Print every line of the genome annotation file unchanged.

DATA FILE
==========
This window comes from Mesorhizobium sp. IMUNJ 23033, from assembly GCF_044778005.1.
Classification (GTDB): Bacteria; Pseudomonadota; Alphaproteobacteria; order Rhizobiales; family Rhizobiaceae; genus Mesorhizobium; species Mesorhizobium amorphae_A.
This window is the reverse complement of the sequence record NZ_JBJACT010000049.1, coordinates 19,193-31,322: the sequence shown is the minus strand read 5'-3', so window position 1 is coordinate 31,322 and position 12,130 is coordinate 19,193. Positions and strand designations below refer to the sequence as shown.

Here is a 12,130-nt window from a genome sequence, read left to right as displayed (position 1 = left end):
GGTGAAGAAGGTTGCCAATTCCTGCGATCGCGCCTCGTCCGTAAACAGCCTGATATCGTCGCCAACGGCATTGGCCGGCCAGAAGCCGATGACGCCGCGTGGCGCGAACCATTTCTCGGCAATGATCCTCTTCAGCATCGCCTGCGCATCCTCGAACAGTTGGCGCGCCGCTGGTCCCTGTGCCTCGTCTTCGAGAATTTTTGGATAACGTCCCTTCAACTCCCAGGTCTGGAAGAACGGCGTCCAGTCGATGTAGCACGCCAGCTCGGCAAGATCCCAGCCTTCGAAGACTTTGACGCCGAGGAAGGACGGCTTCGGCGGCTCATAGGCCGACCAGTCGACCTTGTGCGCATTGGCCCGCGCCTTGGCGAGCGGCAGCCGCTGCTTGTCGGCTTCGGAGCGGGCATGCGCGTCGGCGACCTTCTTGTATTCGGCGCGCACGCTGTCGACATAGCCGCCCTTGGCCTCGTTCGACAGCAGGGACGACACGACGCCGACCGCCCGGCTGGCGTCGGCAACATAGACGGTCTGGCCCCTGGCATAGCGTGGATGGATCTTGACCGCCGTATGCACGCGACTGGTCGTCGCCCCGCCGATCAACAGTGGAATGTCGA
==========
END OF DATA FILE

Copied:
This window comes from Mesorhizobium sp. IMUNJ 23033, from assembly GCF_044778005.1.
Classification (GTDB): Bacteria; Pseudomonadota; Alphaproteobacteria; order Rhizobiales; family Rhizobiaceae; genus Mesorhizobium; species Mesorhizobium amorphae_A.
This window is the reverse complement of the sequence record NZ_JBJACT010000049.1, coordinates 19,193-31,322: the sequence shown is the minus strand read 5'-3', so window position 1 is coordinate 31,322 and position 12,130 is coordinate 19,193. Positions and strand designations below refer to the sequence as shown.

Here is a 12,130-nt window from a genome sequence, read left to right as displayed (position 1 = left end):
GGTGAAGAAGGTTGCCAATTCCTGCGATCGCGCCTCGTCCGTAAACAGCCTGATATCGTCGCCAACGGCATTGGCCGGCCAGAAGCCGATGACGCCGCGTGGCGCGAACCATTTCTCGGCAATGATCCTCTTCAGCATCGCCTGCGCATCCTCGAACAGTTGGCGCGCCGCTGGTCCCTGTGCCTCGTCTTCGAGAATTTTTGGATAACGTCCCTTCAACTCCCAGGTCTGGAAGAACGGCGTCCAGTCGATGTAGCACGCCAGCTCGGCAAGATCCCAGCCTTCGAAGACTTTGACGCCGAGGAAGGACGGCTTCGGCGGCTCATAGGCCGACCAGTCGACCTTGTGCGCATTGGCCCGCGCCTTGGCGAGCGGCAGCCGCTGCTTGTCGGCTTCGGAGCGGGCATGCGCGTCGGCGACCTTCTTGTATTCGGCGCGCACGCTGTCGACATAGCCGCCCTTGGCCTCGTTCGACAGCAGGGACGACACGACGCCGACCGCCCGGCTGGCGTCGGCAACATAGACGGTCTGGCCCCTGGCATAGCGTGGATGGATCTTGACCGCCGTATGCACGCGACTGGTCGTCGCCCCGCCGATCAACAGTGGAATGTCGA